Jackson Hole Pole Pedal Paddle Race in Jackson

44th Pole, Pedal Paddle race set for Jackson this weekend

in Travel

By Cowboy State Daily

An unusual race that sees competitors — often in costume — ski, bike, run and float more than 34 miles from the Jackson Hole Mountain Resort to a spot south of Jackson is being held for the 44th time this weekend.

Jackson’s famous “Pole, Pedal, Paddle” contest will be held Saturday, drawing more than 200 competitors including both serious and not-so-serious racers.

“We’ve got everybody on the spectrum,” said Jeff Moran, chief marketing officer for the Jackson Hole Ski & Snowboard Club, the organizer of the annual race. “So we get a good mix of people doing all five legs trying to go as fast as they can, then a group of people who do it just for fun. It’s both a fundraiser and a fun-raiser.”

People celebrate after the Jackson Hole Pole Pedal Paddle Race in Jackson
March 24, 2018 – Hoback, WY: The party and awards at Astoria Hot Springs Park in the Snake River Canyon for the finish of the Jackson Hole Ski and Snowboard Club Pole Pedal, Paddle event. (Courtesy: Jackson Hole Ski and Snowboard Club)

The race is a fundraiser for the JHSSC, which supports various skiing programs for Jackson’s youth. Last year, it raised more than $45,000 for such programs.

The race will begin this year at 8 a.m. Saturday with a giant slalom run of more than 2 miles from the top of the resort’s new Teton Lift to the Village Commons at Teton Village. From there, racers will run 1.2 miles to the Shooting Star Golf Course, where a 4-mile groomed cross-country skiing track will be waiting for them.

After the cross-country skiing, racers will take to bicycles for an 18-mile ride to the Snake River, where they will paddle for 9 miles to the finish line at Astoria Hot Springs Park for an awards presentation and celebration.

Competitive racers finish the path in a little more than two hours, while those more interested in fun may take five to six hours, Moran said.“There are people who just make a day of it,” he said. “People who do it on tandem bikes. Some people have big party barges. There are a lot of people who make it a huge celebration.”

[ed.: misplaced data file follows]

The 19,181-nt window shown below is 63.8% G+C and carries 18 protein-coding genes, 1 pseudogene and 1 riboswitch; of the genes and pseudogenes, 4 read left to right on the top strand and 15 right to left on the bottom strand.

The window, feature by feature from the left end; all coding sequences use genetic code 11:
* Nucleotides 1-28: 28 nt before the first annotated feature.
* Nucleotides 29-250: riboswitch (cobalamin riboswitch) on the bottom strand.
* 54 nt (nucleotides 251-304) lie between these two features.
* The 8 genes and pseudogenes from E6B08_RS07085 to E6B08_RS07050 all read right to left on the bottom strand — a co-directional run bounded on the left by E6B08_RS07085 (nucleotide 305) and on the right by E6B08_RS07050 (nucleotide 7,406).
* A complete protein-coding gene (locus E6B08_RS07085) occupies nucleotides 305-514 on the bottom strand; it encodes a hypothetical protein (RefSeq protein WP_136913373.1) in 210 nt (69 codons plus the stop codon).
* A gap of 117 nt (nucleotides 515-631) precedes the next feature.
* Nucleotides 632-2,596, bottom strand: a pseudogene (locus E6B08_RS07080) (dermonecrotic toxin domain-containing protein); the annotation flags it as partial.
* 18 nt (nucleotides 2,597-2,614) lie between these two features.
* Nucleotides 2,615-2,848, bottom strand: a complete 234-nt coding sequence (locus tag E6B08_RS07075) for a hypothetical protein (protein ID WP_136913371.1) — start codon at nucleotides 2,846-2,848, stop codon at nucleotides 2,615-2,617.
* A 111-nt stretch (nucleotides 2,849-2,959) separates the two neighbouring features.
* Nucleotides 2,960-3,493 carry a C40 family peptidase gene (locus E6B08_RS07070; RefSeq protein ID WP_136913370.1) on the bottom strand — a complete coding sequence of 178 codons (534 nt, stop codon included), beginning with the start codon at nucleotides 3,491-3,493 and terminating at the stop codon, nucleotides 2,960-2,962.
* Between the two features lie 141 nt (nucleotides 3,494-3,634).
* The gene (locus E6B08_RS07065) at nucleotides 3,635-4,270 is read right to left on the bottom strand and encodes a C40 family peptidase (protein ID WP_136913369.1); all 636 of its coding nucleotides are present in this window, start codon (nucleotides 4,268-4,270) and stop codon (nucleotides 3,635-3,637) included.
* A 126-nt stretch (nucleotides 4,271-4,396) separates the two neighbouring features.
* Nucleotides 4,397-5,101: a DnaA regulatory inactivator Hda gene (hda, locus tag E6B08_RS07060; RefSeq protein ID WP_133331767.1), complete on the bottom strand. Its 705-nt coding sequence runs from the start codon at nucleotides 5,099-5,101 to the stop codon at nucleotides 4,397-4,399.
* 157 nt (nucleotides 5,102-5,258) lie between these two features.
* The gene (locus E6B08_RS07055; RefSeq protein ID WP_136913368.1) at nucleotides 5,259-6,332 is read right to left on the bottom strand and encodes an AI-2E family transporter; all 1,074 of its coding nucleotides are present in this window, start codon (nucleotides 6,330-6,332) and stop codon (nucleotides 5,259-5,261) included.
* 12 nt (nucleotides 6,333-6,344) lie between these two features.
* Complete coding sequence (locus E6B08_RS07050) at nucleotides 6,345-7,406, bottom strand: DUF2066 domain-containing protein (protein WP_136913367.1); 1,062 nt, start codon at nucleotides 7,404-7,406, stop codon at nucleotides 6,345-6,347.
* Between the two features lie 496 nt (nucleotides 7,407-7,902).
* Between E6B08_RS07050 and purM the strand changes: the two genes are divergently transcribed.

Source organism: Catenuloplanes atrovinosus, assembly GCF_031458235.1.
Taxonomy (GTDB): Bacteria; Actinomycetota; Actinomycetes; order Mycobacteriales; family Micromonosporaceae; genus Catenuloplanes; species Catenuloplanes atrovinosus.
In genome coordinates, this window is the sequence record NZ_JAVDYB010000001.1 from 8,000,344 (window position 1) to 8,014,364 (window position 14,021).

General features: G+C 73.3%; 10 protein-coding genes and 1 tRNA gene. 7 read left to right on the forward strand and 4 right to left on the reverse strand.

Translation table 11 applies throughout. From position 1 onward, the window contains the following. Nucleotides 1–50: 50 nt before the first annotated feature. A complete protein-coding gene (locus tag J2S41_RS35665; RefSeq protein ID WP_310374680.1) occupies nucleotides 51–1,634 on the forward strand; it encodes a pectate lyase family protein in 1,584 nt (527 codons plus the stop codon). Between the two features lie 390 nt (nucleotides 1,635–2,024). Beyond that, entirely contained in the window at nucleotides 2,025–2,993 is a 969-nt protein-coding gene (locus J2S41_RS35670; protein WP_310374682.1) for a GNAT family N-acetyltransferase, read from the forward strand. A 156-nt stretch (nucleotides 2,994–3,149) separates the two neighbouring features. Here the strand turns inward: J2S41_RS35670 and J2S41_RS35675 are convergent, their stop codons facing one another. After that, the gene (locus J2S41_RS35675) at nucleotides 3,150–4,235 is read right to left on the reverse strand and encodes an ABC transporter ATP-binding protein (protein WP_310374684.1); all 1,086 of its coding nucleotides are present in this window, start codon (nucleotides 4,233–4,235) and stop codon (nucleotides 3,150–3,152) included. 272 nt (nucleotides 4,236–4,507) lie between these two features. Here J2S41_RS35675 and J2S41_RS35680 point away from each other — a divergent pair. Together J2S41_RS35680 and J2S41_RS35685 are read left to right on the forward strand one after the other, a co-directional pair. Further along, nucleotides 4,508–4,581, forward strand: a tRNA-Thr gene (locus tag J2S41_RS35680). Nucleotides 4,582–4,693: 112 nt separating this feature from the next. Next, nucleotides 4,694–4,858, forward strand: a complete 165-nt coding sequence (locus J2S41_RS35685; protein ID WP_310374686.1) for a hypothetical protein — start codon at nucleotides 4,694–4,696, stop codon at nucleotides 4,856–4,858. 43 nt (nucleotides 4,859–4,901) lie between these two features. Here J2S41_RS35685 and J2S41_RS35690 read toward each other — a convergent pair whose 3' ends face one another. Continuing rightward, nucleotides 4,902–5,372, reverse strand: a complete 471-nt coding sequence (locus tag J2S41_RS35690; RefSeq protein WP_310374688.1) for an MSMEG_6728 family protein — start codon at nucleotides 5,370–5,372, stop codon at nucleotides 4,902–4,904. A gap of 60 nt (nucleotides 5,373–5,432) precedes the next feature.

There are two divisions for the race, one for competitive racers and another for “fun” racers. Racers can compete individually or in teams for ether division.

Racers in the “fun” division often wear costumes, such as the “Golden Girls” team Moran said competed last year using canes and walkers. Boats seen in the fun division have included a double-decker raft, complete with sound system.

Moran said in recent years, a pink theme has surfaced in some of the costumes in honor of Karen Oatey, a competitor who died during the race in 2015. The race has been officially named the “Karen Oatey Pole, Pedal, Paddle” in her memory.

This year’s awards ceremony will feature a special event — groundbreaking for the restoration of the Astoria Hot Springs Park. The Astoria Park Conservancy has raised $6 million to restore the park that was closed in 1999.

The most popular stretch of the race for viewing is along the Snake River and at the finish line, Moran said.

“Most people tend to congregate at the awards ceremony at the finish line,” he said. “The big thing about the awards ceremony is it is open to everybody.”

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